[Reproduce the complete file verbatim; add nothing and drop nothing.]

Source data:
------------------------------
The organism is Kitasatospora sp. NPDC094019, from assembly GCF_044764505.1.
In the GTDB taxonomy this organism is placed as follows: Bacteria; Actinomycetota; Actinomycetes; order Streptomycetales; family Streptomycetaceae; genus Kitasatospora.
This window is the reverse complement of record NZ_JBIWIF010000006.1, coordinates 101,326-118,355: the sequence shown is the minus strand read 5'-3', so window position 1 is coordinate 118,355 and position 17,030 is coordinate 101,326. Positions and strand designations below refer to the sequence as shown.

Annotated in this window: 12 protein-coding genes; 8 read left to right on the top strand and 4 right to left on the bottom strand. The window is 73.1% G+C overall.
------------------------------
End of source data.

The organism is Kitasatospora sp. NPDC094019, from assembly GCF_044764505.1.
In the GTDB taxonomy this organism is placed as follows: Bacteria; Actinomycetota; Actinomycetes; order Streptomycetales; family Streptomycetaceae; genus Kitasatospora.
This window is the reverse complement of record NZ_JBIWIF010000006.1, coordinates 101,326-118,355: the sequence shown is the minus strand read 5'-3', so window position 1 is coordinate 118,355 and position 17,030 is coordinate 101,326. Positions and strand designations below refer to the sequence as shown.

Annotated in this window: 12 protein-coding genes; 8 read left to right on the top strand and 4 right to left on the bottom strand. The window is 73.1% G+C overall.